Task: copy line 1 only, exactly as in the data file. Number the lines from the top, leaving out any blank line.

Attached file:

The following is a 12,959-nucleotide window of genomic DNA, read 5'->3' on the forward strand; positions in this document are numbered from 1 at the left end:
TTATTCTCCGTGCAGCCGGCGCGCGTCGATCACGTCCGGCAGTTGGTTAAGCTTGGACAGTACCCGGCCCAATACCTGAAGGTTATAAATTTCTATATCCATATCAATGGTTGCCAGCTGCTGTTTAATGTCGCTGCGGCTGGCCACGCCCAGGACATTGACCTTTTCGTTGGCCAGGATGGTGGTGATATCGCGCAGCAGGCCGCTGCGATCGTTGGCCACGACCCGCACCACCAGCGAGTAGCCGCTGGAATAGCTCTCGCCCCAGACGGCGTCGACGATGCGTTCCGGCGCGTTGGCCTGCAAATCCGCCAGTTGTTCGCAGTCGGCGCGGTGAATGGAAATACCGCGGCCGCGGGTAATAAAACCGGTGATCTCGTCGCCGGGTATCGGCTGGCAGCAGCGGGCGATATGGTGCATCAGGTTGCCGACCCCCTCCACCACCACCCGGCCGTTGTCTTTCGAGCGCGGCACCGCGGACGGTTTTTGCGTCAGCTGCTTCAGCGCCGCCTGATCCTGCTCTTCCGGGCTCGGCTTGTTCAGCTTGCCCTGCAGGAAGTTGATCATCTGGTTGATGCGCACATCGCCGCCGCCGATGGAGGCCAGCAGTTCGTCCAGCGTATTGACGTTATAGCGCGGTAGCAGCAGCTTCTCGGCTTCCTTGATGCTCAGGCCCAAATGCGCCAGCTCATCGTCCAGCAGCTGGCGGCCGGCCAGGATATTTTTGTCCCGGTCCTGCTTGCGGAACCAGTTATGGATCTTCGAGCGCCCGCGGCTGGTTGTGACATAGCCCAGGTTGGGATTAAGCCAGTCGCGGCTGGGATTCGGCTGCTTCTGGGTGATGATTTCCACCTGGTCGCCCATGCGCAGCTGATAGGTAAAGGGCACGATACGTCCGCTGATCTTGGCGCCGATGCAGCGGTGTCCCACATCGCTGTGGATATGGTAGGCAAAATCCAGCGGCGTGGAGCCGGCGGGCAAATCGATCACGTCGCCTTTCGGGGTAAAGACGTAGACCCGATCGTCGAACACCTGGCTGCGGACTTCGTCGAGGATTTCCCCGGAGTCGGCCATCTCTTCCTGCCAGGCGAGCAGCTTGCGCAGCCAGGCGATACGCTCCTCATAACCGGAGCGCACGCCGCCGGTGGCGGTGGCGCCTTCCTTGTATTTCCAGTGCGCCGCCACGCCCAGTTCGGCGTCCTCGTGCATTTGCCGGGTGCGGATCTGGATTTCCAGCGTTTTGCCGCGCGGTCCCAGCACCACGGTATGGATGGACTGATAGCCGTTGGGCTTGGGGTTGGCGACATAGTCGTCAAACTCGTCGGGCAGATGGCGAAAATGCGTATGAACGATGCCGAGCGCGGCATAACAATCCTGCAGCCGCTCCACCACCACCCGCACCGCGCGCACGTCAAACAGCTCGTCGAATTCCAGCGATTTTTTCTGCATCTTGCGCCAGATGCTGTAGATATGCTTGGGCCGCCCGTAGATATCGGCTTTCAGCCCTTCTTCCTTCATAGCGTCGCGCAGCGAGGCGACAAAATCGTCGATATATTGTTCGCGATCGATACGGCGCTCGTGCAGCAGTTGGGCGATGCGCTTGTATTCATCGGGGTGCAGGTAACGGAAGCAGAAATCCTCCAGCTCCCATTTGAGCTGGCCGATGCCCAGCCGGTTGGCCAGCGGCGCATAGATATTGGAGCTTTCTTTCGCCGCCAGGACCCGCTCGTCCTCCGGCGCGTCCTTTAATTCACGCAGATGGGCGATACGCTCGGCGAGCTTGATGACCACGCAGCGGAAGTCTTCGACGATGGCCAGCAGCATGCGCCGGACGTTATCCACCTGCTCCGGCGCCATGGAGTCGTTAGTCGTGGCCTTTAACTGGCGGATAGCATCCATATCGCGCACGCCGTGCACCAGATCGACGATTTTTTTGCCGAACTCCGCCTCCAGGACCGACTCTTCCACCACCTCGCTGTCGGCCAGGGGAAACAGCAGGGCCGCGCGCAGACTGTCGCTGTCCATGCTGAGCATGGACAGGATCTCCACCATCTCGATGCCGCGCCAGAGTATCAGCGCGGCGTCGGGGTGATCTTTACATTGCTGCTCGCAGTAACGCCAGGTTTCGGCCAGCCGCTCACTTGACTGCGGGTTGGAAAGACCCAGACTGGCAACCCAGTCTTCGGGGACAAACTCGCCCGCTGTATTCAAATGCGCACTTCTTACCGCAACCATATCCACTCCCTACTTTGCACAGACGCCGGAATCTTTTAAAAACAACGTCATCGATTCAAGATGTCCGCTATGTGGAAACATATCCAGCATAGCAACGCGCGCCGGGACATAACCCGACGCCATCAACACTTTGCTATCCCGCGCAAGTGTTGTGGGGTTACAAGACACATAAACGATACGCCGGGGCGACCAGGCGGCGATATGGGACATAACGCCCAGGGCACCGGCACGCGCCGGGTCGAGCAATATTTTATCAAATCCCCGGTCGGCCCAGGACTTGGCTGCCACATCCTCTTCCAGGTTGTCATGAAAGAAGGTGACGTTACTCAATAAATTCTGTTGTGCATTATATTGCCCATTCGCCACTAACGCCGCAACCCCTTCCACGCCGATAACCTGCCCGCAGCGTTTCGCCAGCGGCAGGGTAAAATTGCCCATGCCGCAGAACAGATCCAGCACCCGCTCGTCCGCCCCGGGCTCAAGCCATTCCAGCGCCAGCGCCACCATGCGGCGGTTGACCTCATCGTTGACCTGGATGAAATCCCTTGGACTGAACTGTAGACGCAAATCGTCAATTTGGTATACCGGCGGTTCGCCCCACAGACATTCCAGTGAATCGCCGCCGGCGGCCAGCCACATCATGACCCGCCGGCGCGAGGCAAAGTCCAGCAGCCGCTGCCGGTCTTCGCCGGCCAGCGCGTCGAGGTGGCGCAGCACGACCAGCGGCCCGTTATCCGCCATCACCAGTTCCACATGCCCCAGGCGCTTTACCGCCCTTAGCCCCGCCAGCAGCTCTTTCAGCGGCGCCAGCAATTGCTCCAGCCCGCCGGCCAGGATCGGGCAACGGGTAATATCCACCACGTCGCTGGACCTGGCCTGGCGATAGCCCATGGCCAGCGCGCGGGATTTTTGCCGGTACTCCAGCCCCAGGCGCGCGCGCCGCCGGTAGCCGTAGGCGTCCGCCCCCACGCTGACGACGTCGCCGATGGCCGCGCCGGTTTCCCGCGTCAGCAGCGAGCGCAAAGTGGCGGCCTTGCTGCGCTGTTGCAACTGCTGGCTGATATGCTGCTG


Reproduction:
The following is a 12,959-nucleotide window of genomic DNA, read 5'->3' on the forward strand; positions in this document are numbered from 1 at the left end: